Pirates have been attacking space beacons, blowing them apart
to plunder the precious mineral, argonite, from which they
are constructed. When the Doctor, Jamie and Zoe materialise
on board one such beacon, it too disintegrates, and they find
themselves cut off from the TARDIS...
Krotons, Robert Holmes' first Who script (admittedly
one which was developed by Terrance Dicks from an idea that
had nothing to do with Doctor Who) gives little indication
of the high-class, witty and gripping work for which he would
ultimately become famous. The Space Pirates, also from
the sixth season, isn't much better, although it does contain
the earliest example of Holmes' sense of humour, in the character
of Milo Clancey.
played by Gordon Gostelow, is an eccentric ore prospector
based upon the gold-rush explorers of the Old West. With his
decrepit spaceship, the controls of which often need a hefty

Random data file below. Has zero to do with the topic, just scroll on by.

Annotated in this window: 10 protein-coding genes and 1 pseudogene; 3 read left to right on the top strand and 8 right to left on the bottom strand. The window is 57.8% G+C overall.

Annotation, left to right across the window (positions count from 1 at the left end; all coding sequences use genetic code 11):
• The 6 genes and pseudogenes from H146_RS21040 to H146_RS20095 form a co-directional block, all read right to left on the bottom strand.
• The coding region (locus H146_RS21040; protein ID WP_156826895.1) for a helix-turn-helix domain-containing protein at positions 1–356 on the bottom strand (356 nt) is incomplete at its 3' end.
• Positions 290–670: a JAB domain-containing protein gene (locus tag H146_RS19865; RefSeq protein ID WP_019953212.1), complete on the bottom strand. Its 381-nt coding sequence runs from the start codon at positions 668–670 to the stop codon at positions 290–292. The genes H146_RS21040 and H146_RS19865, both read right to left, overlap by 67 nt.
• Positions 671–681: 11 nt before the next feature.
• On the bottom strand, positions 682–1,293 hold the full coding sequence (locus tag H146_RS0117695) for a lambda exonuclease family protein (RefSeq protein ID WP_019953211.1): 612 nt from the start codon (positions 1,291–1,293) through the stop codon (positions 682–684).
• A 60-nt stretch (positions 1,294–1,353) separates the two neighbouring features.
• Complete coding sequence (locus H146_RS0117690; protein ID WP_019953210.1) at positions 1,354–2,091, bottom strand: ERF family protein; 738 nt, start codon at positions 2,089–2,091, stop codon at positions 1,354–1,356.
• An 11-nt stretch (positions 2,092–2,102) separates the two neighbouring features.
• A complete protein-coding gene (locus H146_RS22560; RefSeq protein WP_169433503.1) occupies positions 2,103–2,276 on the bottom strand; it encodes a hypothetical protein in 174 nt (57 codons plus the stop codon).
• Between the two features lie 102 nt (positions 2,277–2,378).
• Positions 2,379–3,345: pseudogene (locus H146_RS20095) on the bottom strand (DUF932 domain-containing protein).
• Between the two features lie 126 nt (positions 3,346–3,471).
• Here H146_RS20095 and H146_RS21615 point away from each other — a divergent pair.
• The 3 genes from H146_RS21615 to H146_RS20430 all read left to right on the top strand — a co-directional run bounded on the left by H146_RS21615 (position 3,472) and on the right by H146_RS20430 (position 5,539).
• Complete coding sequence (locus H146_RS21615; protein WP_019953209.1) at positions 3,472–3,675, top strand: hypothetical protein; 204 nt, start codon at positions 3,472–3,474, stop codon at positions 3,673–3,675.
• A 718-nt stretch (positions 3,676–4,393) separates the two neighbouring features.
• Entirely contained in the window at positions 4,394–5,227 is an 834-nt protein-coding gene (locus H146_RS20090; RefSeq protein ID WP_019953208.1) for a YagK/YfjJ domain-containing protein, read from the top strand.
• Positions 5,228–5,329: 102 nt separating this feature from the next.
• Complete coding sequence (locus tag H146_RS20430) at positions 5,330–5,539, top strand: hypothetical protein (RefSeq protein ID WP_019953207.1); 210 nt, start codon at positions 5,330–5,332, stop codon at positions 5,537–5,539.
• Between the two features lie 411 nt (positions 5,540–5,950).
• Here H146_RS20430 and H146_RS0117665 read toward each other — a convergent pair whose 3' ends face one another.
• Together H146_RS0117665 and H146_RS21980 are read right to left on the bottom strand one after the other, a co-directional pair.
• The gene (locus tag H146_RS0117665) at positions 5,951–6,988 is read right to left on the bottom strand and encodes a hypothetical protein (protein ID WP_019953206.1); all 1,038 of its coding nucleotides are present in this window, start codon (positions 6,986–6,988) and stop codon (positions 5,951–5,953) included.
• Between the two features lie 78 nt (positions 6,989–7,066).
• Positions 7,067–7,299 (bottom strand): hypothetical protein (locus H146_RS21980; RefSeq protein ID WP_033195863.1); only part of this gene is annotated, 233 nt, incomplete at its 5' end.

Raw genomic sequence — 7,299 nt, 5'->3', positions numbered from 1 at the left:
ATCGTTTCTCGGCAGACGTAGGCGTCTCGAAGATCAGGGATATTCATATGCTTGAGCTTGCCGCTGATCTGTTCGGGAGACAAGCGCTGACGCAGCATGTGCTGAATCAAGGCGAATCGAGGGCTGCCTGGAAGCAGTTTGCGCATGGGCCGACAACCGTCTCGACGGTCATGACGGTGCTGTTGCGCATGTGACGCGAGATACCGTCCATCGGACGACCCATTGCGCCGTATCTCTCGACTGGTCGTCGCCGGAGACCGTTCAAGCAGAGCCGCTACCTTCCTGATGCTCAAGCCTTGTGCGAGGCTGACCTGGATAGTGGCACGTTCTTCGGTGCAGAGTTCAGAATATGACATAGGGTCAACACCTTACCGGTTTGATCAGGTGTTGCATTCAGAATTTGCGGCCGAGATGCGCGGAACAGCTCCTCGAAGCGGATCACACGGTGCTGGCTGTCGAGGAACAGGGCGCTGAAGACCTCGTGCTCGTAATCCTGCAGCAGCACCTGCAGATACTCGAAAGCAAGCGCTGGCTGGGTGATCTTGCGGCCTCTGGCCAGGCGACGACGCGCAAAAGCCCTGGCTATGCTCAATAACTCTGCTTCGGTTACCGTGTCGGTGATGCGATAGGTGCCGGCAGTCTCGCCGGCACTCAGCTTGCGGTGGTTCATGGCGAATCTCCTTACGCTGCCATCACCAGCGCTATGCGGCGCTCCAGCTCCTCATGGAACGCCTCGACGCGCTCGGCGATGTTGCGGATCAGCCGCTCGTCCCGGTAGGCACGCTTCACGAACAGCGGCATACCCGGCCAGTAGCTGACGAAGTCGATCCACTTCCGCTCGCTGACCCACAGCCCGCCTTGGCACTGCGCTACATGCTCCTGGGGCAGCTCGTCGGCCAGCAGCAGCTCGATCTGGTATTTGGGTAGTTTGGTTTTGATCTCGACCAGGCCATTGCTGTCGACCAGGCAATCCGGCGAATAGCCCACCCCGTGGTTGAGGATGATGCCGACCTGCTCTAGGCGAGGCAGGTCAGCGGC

thump to get them working, and with little respect for the
rules and regulations of this home world, he is also reminiscent
of the Doctor himself.
As for the Doctor (Patrick Troughton) and his companions (Frazer
Hines and Wendy Padbury), they get a smaller role than usual,
as the guest characters, including Space Corps General Hermack
(a rather stilted performance by Jack May), take centre stage
instead. The TARDIS crew don't even arrive until 15 minutes
into Episode One. However, this story does provide an early
indication that the Doctor is rather more than a mere human,
when he claims not to need as much oxygen as Jamie or Zoe.
(The next story, The War Games would see the introduction
of the Time Lords and the first real explanation of the Doctor's
When several scripts fell through in rapid succession, The
Space Pirates was expanded from four episodes to six to
help fill out the season, and frankly the padding is noticeable.
The story drags, particularly during the final three instalments.
And it is fairly obvious, from Episode Two onwards, as to
which character is in league with the pirates.
nothing starring Patrick Troughton is ever a complete waste
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